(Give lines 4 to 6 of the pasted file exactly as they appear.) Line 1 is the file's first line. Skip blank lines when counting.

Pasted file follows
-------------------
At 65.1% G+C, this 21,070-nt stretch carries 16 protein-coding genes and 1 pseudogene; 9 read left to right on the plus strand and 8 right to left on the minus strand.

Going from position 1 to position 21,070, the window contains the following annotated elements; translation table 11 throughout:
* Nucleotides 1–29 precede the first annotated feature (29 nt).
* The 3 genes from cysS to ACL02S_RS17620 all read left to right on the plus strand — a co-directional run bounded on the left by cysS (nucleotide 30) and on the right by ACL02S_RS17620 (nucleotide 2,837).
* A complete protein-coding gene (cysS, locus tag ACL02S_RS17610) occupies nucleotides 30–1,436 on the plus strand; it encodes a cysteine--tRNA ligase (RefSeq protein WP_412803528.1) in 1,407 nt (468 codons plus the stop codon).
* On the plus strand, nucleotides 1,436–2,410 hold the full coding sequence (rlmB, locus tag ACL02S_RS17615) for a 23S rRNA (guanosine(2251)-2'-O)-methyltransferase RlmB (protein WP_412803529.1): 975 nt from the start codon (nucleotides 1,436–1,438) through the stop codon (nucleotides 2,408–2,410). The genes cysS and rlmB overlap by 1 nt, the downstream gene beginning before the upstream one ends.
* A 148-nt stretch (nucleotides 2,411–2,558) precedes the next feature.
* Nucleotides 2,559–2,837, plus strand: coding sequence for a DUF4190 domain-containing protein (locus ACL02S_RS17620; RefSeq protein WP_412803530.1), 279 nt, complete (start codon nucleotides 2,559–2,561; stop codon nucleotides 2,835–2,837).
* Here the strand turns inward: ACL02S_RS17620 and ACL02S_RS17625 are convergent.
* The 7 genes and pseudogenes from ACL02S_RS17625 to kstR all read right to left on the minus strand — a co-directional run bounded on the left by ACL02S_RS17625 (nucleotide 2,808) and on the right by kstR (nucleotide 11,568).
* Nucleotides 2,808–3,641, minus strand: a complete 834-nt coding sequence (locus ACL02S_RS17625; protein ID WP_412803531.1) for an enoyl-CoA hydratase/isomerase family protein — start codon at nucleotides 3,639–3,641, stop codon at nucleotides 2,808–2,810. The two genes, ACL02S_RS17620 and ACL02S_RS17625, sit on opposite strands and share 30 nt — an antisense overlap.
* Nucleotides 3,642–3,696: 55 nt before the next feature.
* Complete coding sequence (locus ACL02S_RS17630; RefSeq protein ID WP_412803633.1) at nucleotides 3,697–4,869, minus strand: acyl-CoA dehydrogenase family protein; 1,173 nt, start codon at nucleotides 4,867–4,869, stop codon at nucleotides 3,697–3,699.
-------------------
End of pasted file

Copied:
* The 3 genes from cysS to ACL02S_RS17620 all read left to right on the plus strand — a co-directional run bounded on the left by cysS (nucleotide 30) and on the right by ACL02S_RS17620 (nucleotide 2,837).
* A complete protein-coding gene (cysS, locus tag ACL02S_RS17610) occupies nucleotides 30–1,436 on the plus strand; it encodes a cysteine--tRNA ligase (RefSeq protein WP_412803528.1) in 1,407 nt (468 codons plus the stop codon).
* On the plus strand, nucleotides 1,436–2,410 hold the full coding sequence (rlmB, locus tag ACL02S_RS17615) for a 23S rRNA (guanosine(2251)-2'-O)-methyltransferase RlmB (protein WP_412803529.1): 975 nt from the start codon (nucleotides 1,436–1,438) through the stop codon (nucleotides 2,408–2,410). The genes cysS and rlmB overlap by 1 nt, the downstream gene beginning before the upstream one ends.